Atrial Stunning Following Sinus Rhythm Restoration: Which Mechanism, Time Course and Implication for Anticoagulation?

  • F. Rigo
  • A. Raviele
  • B. De Piccoli
  • F. Caprioglio
  • C. Zanella
  • V. Cutaia
Conference paper


Atrial fibrillation (AF) is one of the most common types of arrhythmia, occurring in up to 4% of patients over 60 years of age [1–3]. Cardioversion is performed in patients with AF in an effort to improve cardiac function, relieve symptoms, and decrease the risk of thrombus formation. Successful cardioversion is associated with a 5%–7% incidence of embolism among patients who have not received adequate anticoagulant therapy [4–9]. In fact, the cardioversion of AF to sinus rhythm is associated with transient mechanical dysfunction of the left atrium (LA) and left atrial appendage (LAA) and the development of spontaneous echocardiographic contrast. This phenomenon has been termed “stunning” and is considered an important factor for thromboembolic stroke following cardioversion of AF to sinus rhythm [10–15].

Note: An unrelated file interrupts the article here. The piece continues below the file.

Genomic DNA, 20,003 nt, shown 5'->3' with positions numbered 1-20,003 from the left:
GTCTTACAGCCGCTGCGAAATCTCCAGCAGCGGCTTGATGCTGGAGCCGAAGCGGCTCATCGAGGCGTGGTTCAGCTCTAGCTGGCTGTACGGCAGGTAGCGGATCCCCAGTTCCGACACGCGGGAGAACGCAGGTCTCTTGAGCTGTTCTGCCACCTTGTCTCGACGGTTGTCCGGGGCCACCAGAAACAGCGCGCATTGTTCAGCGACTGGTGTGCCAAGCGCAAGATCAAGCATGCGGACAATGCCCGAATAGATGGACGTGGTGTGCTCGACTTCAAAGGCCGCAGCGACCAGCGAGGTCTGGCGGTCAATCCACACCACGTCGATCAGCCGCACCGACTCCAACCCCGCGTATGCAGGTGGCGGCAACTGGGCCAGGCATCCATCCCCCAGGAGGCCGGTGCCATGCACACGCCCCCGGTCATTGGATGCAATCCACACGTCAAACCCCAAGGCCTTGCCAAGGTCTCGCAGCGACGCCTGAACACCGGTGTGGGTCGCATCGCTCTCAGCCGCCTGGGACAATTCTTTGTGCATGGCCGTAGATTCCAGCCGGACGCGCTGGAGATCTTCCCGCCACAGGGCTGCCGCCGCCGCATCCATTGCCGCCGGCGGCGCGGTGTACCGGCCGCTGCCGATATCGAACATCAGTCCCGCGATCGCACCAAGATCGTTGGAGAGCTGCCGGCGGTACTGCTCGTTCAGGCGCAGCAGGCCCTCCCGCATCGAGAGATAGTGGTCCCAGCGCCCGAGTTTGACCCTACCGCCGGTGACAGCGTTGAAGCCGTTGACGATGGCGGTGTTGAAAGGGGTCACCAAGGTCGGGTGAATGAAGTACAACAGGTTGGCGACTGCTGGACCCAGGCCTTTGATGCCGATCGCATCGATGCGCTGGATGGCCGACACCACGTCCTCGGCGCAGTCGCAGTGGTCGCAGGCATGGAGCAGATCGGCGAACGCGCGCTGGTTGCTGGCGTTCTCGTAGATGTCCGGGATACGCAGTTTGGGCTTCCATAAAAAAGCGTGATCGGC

Atrial Fibrillation Sinus Rhythm Electrical Cardioversion Leave Atrial Appendage Thrombus Left Atri Size 
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Copyright information

© Springer-Verlag Italia 2000

Authors and Affiliations

  • F. Rigo
    • 1
  • A. Raviele
    • 1
  • B. De Piccoli
    • 1
  • F. Caprioglio
    • 1
  • C. Zanella
    • 1
  • V. Cutaia
    • 1
  1. 1.Unità Operativa di CardiologiaOspedale Umberto IMestre,VeniceItaly

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